Gustave Courbet
Squall on the horizon by Gustave Courbet

Source: Wikipedia

300 million tonnes of plastic are produced every year worldwide, and it has been written that all the plastic ever produced could wrap the earth in a film of plastic. The image is powerful. A lot of it is buried, but an awful lot also ends up in the earth's oceans. In 1997, the American oceanographer Charles Moore was the first to observe what has been called the Great Pacific Garbage Patch - a sort of floating heap of trash. Other Garbage Patches are also probably drifting on the Indian, Pacific and Atlantic oceans. Their surface is estimated at something between 700,000 km2 and 15,000,000 km2 - and they must be dragging trash beneath water level too. Besides these islands of debris, tonnes of tiny plastic fragments are also floating in our oceans, deposited in sea sediment or trapped in ice. Needless to say, something needs to be done.

Plastics are not the only culprit - but they do form 70% of the trash, and PET is one of the major pollutants. This is why it is necessary to find ways of degrading and recycling PET without having to use processes that are too expensive. Not so long ago, scientists believed that PET could not be degraded because it is chemically inert and resists to microbial degradation. Yet, recently, after having collected debris from a PET bottle recycling site and taking samples of the surrounding sediment, wastewater and sludge, a Japanese research team found an organism that actually lives off PET: a new species of bacteria they named Ideonella sakaiensis. After isolating it, the researchers set it free on a film of PET to see what would happen. Appendages protruded from each cell - some long, others short. The long ones are used to adhere to PET and to neighbouring cells, while the shorter ones are used to deliver PET-degrading enzymes. Little by little, minute pits began to form on the film, and within six weeks it had been consumed.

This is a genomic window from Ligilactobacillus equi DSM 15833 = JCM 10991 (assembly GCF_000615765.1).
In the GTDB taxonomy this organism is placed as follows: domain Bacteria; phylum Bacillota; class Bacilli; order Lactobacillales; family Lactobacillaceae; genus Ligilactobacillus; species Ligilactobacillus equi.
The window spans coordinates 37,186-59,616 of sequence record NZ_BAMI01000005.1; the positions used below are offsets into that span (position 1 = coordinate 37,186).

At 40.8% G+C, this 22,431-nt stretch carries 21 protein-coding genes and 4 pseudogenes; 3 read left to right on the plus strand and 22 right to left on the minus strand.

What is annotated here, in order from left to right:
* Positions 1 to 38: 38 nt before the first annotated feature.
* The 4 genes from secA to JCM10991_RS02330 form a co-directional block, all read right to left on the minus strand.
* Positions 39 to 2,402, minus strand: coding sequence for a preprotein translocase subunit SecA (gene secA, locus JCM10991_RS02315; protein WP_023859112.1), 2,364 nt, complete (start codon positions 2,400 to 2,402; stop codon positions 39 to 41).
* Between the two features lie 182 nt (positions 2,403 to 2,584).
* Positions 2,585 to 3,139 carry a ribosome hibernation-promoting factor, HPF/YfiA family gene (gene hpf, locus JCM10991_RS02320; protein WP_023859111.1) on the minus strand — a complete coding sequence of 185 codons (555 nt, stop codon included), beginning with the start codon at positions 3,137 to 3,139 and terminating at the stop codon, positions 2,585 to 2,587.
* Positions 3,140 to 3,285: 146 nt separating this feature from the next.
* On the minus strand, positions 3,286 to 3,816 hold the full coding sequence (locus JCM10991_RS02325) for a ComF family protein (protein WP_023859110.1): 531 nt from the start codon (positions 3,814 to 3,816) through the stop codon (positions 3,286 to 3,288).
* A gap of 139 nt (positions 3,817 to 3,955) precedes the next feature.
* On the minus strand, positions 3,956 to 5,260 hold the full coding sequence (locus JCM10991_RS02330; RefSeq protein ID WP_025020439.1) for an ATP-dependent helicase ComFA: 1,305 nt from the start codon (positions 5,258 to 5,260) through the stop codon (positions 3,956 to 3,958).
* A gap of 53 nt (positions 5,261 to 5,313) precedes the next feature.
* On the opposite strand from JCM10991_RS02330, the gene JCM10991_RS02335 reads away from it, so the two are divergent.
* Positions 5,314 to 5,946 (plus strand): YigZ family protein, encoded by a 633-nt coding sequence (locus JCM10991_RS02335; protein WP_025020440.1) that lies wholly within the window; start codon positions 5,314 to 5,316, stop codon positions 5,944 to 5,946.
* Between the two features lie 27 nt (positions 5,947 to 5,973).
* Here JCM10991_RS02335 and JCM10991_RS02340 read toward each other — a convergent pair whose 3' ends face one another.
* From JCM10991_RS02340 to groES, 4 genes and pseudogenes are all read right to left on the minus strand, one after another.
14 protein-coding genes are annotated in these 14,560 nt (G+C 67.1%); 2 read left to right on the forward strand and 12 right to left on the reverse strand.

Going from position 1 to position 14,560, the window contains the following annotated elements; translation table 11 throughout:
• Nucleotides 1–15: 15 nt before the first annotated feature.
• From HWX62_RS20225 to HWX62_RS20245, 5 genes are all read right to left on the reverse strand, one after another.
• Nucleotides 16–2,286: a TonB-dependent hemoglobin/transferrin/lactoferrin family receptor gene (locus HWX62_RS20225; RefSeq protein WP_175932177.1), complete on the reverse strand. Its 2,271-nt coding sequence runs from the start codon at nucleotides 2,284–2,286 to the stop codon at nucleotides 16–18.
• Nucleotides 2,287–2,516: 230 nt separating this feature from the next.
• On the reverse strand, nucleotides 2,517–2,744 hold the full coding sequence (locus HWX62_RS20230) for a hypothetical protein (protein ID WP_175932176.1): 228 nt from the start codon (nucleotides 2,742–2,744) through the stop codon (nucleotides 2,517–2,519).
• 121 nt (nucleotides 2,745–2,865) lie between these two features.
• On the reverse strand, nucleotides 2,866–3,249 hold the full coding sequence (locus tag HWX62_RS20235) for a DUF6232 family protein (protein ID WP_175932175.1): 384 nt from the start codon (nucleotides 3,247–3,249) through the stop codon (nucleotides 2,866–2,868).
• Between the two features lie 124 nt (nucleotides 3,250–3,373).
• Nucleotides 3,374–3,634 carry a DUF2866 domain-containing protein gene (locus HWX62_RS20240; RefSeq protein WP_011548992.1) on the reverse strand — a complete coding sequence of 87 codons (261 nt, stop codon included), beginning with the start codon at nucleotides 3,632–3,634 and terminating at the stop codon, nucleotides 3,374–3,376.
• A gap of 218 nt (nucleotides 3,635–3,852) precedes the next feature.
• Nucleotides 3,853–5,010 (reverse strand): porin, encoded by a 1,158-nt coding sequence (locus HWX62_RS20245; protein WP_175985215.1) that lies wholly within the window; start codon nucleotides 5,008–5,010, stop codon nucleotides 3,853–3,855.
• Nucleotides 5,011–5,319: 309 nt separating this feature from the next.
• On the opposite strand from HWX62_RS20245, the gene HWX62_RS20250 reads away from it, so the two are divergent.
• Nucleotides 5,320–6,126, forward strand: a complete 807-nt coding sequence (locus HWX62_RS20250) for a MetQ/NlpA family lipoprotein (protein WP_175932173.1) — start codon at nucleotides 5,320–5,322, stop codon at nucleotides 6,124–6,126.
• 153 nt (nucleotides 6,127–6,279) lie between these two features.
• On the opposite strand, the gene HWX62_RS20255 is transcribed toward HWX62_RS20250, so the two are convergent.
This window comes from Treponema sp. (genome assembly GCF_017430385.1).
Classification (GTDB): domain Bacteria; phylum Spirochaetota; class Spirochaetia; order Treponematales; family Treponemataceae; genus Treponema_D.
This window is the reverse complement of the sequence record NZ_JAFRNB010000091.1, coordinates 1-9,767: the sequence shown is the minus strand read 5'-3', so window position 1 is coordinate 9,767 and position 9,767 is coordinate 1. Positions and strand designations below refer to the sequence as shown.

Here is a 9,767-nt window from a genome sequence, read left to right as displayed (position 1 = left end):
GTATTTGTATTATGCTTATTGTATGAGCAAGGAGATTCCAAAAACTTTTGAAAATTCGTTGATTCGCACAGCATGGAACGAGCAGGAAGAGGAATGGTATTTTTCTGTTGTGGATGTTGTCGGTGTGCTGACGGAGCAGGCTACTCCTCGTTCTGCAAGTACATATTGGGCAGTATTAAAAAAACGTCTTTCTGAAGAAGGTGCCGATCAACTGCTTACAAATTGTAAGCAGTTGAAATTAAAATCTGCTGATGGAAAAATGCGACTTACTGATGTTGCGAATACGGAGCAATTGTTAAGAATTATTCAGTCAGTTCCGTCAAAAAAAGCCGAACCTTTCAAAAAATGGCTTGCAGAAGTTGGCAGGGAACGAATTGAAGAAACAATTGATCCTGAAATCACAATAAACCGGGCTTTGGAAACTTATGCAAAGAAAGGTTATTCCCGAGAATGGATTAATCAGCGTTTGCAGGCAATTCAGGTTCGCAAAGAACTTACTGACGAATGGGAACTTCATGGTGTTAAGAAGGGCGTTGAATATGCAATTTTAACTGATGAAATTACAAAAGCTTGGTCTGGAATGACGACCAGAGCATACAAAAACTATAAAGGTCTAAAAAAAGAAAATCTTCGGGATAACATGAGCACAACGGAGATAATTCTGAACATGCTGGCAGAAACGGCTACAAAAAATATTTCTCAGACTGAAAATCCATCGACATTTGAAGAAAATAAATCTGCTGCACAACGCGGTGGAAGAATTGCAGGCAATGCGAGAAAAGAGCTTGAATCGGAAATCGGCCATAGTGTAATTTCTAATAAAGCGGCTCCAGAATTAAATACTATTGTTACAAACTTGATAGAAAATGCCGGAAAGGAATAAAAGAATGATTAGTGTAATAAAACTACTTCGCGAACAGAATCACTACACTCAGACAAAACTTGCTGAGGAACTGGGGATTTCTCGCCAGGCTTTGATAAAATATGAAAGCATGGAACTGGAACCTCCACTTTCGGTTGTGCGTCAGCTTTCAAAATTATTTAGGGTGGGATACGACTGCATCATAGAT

«Ideonella sakaiensis has found a way to adapt to man-made pollution and live off it - something from which we could gratefully benefit.»

The PET-degrading enzymes are hydrolases which have been coined PETase, and MHETase. The expression of PETase seems to be induced when Ideonella sakaiensis adheres to PET. PETase degrades PET to MHET - or mono(2-hydroxyethyl) terephthalic acid. MHET is then immediately degraded by MHETase to produce terphthalic acid and ethylene glycol, the original - and harmless - molecules that are used to synthesize PET. So we've gone full circle.